Things change quickly. I posted a piece just 10 days ago about Parkinson's managerial performance on Wearside, and in a poll more of our readers said he was doing a good job versus not doing so.
However, the news of a takeover has thrown change on Wearside into the spotlight, and the three games that proceeding that article have made it more difficult to argue that Parkinson should not be part of that change. Yesterday's defeat comes on the back of a limp exit from the FA Cup and disappointing result in the Papa John's trophy. On the back of that, two arguably fortuitous wins over Ipswich and Gillingham - earned via red cards and penalties proceeded the poor performances against Portsmouth and Rochdale.
It's a worrying trend.
Sunderland's excellent form was earned through solid defensive displays, but there was always a niggling doubt for which the catalyst was a lack of conviction and quality in front of goal. A few injuries, a few questionable individual performances and some questionable team selections has turned that doubt into reality.
The overall match statistics might have you thinking we were unlucky, controlling much of the game and creating more opportunities. However, the truth is a truly abysmal opening 50 minutes followed by an all-too familiar compact away defence (reflection on our previous two seasons in League One) delivered a deserved defeat.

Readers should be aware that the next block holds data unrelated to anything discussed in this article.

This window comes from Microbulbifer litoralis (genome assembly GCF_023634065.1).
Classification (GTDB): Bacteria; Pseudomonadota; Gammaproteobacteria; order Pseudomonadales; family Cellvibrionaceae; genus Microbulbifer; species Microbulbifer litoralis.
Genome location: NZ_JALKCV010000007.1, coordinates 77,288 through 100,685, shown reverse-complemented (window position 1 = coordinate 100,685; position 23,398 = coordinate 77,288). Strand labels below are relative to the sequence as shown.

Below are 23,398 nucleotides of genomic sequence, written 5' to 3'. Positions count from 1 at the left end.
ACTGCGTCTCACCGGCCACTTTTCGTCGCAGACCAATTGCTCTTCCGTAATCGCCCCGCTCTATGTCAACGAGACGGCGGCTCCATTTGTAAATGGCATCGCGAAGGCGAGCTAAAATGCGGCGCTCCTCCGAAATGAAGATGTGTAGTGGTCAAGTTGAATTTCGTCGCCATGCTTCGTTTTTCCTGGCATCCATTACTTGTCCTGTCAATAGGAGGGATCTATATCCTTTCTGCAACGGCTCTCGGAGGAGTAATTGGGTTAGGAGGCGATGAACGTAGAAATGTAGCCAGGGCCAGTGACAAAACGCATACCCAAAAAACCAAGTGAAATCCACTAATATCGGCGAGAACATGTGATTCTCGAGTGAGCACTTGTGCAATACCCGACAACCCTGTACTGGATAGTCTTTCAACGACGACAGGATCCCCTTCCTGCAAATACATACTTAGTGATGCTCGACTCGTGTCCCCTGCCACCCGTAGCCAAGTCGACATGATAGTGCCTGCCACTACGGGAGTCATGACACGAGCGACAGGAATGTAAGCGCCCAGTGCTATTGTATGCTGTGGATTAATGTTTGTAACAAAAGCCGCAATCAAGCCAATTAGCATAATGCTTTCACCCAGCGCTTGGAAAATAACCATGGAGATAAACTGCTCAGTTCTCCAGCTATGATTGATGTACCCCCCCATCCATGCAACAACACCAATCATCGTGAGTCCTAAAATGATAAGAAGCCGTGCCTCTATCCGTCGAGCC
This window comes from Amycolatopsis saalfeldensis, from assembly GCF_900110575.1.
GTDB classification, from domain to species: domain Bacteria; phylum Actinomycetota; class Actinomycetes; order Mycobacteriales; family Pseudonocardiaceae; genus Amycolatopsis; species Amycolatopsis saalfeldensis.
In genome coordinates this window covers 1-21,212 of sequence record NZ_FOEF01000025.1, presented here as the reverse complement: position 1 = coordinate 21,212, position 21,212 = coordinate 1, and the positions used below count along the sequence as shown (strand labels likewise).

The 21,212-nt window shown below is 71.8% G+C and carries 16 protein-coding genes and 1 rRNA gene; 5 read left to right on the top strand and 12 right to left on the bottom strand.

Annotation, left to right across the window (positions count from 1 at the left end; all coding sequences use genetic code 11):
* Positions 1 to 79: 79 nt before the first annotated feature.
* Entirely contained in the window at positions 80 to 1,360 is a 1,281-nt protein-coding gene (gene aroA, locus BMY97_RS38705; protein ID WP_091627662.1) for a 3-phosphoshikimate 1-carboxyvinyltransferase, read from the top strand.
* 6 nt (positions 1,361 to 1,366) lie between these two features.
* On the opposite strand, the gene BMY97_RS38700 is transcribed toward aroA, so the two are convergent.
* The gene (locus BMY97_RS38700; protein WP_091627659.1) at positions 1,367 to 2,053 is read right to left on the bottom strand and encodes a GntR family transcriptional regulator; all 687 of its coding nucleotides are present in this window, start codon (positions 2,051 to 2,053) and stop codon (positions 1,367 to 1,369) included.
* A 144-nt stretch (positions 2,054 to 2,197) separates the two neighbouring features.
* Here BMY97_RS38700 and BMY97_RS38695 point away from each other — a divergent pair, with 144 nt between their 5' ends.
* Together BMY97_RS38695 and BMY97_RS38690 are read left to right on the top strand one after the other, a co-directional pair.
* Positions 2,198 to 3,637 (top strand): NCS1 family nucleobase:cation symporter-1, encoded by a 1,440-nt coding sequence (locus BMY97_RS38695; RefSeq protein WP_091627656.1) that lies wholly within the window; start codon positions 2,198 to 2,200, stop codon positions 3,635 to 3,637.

Max Power's deflected goal in the opening periods of the game was not a prelude of what followed. Cameron Jerome's equaliser was a fantastic header, before Power's clumsy challenge gifted MK Dons a penalty to take the lead. His latter involvement in goals represented his overall performance better.
Parkinson will be cursing the lack of finishing from his team. Will Grigg was guilty of squandering two glorious opportunities, the second of which seemed easier to score, before Denver Hume flashed wide from six yards late in the game. It would be fair to say those isolated incidents could have changed the course of the game, and that Parkinson is not accountable for the misses, but this has plagued Sunderland all season and there is no evidence that would suggest changes.
Are the players to blame? Of course, but at the same time; Grigg, Danny Graham and Charlie Wyke are proven goal scorers at this level, and in Graham's case the level above. What is the common denominator for them being unable to replicate that at Sunderland this season?
When our defence holds up, we look good. When it doesn't, we don't have an answer. Another way to look at it is; if the new ownership structure truly has ambitious, long term plans - is Parkinson a progressive enough manager to lead, at least, the early stages of that progression?